The Foundation for Excellent Schools’ Century Program, TCP, continued to do great work mentoring at Waimanalo Elementary and Intermediate School for its second semester. In this article, CUH student Keith Davis shares his experiences:
On March 4th, 2006, four Chaminade Ethics and Criminal Justice students coordinated the first annual Farrington High School Challenge Day as a service-learning project through Chaminade. The event, supported by four military volunteers, thirteen Chaminade Wahine Volleyball Team members, and one civilian volunteer, took place at Schofield Barracks’ Leadership Reaction Course (LRC). Thirty-nine Farrington High School mentorship program students and one Moanalua High School student participated. Observing the day’s activities in a supervisory role were the CJ 332 professor and a Farrington High School vice principal, two teachers and three prospective mentors. The Challenge Day 2006 objectives were to provide the students with physical, mental, and ethical challenges through a fun variety of events. To accomplish this, the students would run several team-based races, be faced with three ethical situations, and run through several LRC obstacles. The ethical situations were prepared by [us students]. The LRC obstacles, whose scenarios were modified to be appropriate for high school students, are laid out to be physically and mentally challenging while forcing participants to work together as a team.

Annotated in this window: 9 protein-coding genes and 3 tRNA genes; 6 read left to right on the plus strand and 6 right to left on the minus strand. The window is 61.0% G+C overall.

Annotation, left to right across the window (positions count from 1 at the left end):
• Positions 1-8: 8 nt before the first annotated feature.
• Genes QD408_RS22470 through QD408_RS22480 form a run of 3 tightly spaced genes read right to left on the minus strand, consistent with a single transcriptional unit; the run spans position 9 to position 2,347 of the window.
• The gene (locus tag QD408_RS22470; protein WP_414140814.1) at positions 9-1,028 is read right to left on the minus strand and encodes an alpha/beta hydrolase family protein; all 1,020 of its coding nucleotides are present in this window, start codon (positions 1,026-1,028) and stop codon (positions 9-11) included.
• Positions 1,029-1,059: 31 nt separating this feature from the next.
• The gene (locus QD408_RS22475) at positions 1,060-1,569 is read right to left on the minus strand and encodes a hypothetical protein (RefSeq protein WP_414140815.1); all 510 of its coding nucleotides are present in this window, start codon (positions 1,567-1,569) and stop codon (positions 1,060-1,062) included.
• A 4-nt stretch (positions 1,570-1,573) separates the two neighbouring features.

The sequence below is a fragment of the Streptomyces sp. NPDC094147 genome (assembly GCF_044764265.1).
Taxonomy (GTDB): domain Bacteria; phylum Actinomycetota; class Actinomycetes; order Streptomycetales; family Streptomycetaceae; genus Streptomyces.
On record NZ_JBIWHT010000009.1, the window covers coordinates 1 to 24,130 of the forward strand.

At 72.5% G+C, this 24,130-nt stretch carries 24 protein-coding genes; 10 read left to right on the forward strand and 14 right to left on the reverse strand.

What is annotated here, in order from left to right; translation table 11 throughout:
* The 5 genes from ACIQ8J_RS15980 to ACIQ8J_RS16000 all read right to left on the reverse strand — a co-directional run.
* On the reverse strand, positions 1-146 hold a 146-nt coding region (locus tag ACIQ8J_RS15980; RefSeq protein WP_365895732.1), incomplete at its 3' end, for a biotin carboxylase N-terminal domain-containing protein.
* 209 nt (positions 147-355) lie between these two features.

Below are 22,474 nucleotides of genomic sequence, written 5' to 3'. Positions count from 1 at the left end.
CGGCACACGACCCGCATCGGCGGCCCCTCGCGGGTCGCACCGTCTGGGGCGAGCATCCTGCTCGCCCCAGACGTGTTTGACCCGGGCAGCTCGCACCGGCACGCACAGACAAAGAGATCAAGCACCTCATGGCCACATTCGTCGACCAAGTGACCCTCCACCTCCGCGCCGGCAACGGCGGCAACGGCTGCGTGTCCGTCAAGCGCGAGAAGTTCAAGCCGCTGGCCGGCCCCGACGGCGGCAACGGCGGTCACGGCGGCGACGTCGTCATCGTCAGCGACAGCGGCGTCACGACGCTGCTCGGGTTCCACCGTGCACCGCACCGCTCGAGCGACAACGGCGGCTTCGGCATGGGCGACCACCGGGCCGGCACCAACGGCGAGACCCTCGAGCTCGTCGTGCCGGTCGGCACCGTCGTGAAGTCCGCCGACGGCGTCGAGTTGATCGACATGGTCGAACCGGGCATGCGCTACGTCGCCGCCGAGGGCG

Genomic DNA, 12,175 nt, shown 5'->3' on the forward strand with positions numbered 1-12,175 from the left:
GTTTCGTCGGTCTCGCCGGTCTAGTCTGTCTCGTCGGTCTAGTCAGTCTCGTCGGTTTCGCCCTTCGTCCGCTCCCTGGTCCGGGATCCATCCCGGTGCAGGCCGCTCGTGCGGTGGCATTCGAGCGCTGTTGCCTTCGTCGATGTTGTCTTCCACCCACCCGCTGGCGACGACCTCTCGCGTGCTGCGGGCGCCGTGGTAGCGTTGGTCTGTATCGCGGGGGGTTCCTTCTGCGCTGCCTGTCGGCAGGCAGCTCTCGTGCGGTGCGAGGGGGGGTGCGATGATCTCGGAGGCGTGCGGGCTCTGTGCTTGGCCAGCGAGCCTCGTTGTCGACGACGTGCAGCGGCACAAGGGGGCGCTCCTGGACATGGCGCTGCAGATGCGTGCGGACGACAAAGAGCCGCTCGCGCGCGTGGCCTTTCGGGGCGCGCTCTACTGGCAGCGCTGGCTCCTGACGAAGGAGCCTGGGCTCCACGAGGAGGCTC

This service-learning project allowed us to fulfill our civic responsibility to a community of high school students. By coordinating Challenge Day, we were able to actively participate in the public life of a community in an informed, committed, and constructive manner, with a focus on the common good.
Realizing that the students involved were from an area where their expectations for the future were low, our desire to make this event a motivating experience drove us to a standard of excellence that might not have been present otherwise. As we prepared for Challenge Day, we felt that we were preparing an event that would allow us to give students in our community an opportunity to see that they can do more than they ever imagined and that setting goals for themselves, both short term and long term, would lead them to successful futures. This experience has left me with a great appreciation of the principles of service-learning.
Part of the college educational process is participating in service-learning projects that lead to the fulfillment of one’s civic responsibility. This aspect of learning is often the most challenging to begin because we come into such experiences with more questions than answers.
Human beings are eager to help others; however, we typically only want to help others as long as we are able to do so within our own comfort zone. Once we break out of our comfort zone and see how rewarding service-learning can be in an unfamiliar setting or situation, we then open up to serving in any number of situations.